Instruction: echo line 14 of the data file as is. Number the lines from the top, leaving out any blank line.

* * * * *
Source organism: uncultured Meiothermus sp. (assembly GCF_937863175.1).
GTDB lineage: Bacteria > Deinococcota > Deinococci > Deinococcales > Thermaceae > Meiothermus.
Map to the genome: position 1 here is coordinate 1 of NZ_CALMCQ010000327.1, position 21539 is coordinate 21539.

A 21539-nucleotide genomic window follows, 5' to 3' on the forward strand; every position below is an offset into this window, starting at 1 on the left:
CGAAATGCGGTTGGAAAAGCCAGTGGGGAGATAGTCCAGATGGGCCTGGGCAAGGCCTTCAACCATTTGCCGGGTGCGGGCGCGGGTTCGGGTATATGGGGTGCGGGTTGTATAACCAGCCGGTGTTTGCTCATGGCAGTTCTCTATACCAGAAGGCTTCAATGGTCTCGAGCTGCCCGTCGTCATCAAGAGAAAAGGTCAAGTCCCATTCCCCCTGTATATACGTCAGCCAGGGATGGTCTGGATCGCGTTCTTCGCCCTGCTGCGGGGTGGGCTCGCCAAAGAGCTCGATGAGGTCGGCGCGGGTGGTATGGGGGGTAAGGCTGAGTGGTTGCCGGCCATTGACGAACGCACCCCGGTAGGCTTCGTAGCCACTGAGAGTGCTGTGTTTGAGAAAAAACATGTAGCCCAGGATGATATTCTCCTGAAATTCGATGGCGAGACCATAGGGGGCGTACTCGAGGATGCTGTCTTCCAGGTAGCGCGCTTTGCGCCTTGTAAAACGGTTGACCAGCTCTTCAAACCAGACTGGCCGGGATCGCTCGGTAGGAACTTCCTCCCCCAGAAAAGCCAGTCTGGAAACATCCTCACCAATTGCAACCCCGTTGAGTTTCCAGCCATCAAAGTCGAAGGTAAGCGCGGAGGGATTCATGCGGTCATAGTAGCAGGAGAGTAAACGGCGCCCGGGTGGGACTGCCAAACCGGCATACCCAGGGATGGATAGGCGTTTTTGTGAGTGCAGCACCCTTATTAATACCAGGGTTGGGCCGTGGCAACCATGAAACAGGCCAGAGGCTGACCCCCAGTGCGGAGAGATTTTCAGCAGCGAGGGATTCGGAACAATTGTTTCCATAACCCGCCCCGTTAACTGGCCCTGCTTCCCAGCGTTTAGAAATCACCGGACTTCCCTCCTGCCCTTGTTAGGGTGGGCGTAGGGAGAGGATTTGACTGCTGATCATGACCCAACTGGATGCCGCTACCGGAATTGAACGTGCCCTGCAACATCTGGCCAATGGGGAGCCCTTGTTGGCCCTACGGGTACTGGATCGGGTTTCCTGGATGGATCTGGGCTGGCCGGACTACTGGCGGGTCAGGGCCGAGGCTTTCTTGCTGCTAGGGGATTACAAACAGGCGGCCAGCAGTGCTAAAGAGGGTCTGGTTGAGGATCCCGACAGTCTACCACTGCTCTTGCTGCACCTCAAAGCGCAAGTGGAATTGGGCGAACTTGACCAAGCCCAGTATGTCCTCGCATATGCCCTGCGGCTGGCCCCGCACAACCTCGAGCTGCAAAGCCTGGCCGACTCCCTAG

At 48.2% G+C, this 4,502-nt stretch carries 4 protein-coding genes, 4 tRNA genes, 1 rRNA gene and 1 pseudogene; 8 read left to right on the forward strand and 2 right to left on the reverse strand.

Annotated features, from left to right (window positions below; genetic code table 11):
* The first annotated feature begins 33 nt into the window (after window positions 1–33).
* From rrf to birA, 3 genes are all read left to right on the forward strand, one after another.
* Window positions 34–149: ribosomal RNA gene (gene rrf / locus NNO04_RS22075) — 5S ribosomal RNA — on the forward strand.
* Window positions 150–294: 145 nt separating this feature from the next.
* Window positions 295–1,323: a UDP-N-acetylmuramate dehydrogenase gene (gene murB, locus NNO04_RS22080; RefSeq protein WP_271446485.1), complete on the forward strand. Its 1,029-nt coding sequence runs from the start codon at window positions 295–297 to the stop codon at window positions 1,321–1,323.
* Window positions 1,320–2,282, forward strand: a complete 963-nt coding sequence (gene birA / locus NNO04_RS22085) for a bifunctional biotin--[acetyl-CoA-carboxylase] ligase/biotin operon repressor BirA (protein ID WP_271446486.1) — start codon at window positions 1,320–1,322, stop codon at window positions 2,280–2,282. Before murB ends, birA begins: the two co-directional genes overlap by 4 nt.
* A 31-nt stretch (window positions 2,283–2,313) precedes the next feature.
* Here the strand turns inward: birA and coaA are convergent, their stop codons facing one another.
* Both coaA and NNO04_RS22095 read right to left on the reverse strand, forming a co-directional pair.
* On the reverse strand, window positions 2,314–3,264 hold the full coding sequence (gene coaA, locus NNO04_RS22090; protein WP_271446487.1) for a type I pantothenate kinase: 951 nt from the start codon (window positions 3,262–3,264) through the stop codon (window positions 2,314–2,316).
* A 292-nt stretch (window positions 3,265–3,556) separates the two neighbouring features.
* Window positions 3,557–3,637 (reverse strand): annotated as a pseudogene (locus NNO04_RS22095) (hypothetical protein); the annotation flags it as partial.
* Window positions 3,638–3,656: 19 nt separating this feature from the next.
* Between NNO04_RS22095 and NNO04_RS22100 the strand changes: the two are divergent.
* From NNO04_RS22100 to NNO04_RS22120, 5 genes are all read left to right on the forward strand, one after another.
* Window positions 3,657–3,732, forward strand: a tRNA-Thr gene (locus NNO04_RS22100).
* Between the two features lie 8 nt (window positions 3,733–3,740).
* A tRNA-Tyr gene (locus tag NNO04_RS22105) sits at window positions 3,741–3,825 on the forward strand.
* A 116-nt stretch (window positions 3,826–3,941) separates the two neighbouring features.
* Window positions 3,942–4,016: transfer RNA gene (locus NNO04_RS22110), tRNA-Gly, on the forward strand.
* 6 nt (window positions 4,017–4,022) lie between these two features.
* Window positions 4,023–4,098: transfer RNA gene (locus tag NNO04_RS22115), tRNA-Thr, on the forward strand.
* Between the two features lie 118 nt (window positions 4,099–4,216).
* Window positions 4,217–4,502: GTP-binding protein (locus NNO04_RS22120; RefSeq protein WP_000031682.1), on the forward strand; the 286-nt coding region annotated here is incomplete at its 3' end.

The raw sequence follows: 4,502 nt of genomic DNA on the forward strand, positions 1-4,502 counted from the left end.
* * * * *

* A 31-nt stretch (window positions 2,283–2,313) precedes the next feature.